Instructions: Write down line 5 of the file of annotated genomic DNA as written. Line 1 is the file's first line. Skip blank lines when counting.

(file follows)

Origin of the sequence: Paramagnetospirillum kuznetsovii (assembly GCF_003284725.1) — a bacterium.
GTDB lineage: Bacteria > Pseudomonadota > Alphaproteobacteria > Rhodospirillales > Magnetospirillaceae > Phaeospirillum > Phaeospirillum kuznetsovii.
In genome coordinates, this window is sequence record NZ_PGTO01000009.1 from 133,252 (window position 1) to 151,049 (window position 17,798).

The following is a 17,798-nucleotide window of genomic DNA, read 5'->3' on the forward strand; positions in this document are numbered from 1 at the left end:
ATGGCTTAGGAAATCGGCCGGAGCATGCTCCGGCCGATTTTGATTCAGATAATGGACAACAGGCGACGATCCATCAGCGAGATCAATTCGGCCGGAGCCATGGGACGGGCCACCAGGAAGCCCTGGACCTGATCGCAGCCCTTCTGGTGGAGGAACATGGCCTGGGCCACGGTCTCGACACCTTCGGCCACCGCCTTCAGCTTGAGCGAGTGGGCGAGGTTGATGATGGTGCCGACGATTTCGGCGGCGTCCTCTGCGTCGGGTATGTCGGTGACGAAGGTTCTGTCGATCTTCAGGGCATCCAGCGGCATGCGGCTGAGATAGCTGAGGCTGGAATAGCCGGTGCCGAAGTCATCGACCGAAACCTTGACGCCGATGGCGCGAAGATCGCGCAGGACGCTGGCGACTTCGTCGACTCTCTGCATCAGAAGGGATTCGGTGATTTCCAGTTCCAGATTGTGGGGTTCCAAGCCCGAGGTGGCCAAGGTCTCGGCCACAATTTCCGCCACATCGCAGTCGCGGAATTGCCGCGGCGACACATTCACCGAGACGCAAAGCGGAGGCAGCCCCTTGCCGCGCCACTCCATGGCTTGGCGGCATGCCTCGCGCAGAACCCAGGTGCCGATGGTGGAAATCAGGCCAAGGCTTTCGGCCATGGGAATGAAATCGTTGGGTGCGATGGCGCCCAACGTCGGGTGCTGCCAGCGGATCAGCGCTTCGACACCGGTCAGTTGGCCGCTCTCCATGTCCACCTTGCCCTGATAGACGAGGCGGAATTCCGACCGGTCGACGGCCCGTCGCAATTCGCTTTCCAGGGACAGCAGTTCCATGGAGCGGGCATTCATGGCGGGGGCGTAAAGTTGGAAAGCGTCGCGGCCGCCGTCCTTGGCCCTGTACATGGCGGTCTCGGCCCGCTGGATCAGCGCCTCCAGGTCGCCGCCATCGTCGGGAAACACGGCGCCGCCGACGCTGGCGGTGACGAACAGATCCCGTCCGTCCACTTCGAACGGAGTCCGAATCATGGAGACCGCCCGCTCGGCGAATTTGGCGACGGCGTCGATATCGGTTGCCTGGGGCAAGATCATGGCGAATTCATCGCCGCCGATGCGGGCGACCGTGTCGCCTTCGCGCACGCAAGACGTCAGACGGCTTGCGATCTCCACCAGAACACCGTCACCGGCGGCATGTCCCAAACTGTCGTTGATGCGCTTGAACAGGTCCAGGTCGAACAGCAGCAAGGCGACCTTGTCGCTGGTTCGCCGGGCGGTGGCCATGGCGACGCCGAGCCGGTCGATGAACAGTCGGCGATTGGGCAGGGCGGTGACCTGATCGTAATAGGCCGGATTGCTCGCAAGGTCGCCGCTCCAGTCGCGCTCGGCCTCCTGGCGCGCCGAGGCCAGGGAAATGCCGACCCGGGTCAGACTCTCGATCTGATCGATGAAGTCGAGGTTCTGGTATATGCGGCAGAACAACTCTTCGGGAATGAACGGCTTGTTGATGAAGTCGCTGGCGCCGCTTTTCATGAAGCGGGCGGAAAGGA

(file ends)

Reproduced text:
ATGGCTTAGGAAATCGGCCGGAGCATGCTCCGGCCGATTTTGATTCAGATAATGGACAACAGGCGACGATCCATCAGCGAGATCAATTCGGCCGGAGCCATGGGACGGGCCACCAGGAAGCCCTGGACCTGATCGCAGCCCTTCTGGTGGAGGAACATGGCCTGGGCCACGGTCTCGACACCTTCGGCCACCGCCTTCAGCTTGAGCGAGTGGGCGAGGTTGATGATGGTGCCGACGATTTCGGCGGCGTCCTCTGCGTCGGGTATGTCGGTGACGAAGGTTCTGTCGATCTTCAGGGCATCCAGCGGCATGCGGCTGAGATAGCTGAGGCTGGAATAGCCGGTGCCGAAGTCATCGACCGAAACCTTGACGCCGATGGCGCGAAGATCGCGCAGGACGCTGGCGACTTCGTCGACTCTCTGCATCAGAAGGGATTCGGTGATTTCCAGTTCCAGATTGTGGGGTTCCAAGCCCGAGGTGGCCAAGGTCTCGGCCACAATTTCCGCCACATCGCAGTCGCGGAATTGCCGCGGCGACACATTCACCGAGACGCAAAGCGGAGGCAGCCCCTTGCCGCGCCACTCCATGGCTTGGCGGCATGCCTCGCGCAGAACCCAGGTGCCGATGGTGGAAATCAGGCCAAGGCTTTCGGCCATGGGAATGAAATCGTTGGGTGCGATGGCGCCCAACGTCGGGTGCTGCCAGCGGATCAGCGCTTCGACACCGGTCAGTTGGCCGCTCTCCATGTCCACCTTGCCCTGATAGACGAGGCGGAATTCCGACCGGTCGACGGCCCGTCGCAATTCGCTTTCCAGGGACAGCAGTTCCATGGAGCGGGCATTCATGGCGGGGGCGTAAAGTTGGAAAGCGTCGCGGCCGCCGTCCTTGGCCCTGTACATGGCGGTCTCGGCCCGCTGGATCAGCGCCTCCAGGTCGCCGCCATCGTCGGGAAACACGGCGCCGCCGACGCTGGCGGTGACGAACAGATCCCGTCCGTCCACTTCGAACGGAGTCCGAATCATGGAGACCGCCCGCTCGGCGAATTTGGCGACGGCGTCGATATCGGTTGCCTGGGGCAAGATCATGGCGAATTCATCGCCGCCGATGCGGGCGACCGTGTCGCCTTCGCGCACGCAAGACGTCAGACGGCTTGCGATCTCCACCAGAACACCGTCACCGGCGGCATGTCCCAAACTGTCGTTGATGCGCTTGAACAGGTCCAGGTCGAACAGCAGCAAGGCGACCTTGTCGCTGGTTCGCCGGGCGGTGGCCATGGCGACGCCGAGCCGGTCGATGAACAGTCGGCGATTGGGCAGGGCGGTGACCTGATCGTAATAGGCCGGATTGCTCGCAAGGTCGCCGCTCCAGTCGCGCTCGGCCTCCTGGCGCGCCGAGGCCAGGGAAATGCCGACCCGGGTCAGACTCTCGATCTGATCGATGAAGTCGAGGTTCTGGTATATGCGGCAGAACAACTCTTCGGGAATGAACGGCTTGTTGATGAAGTCGCTGGCGCCGCTTTTCATGAAGCGGGCGGAAAGGA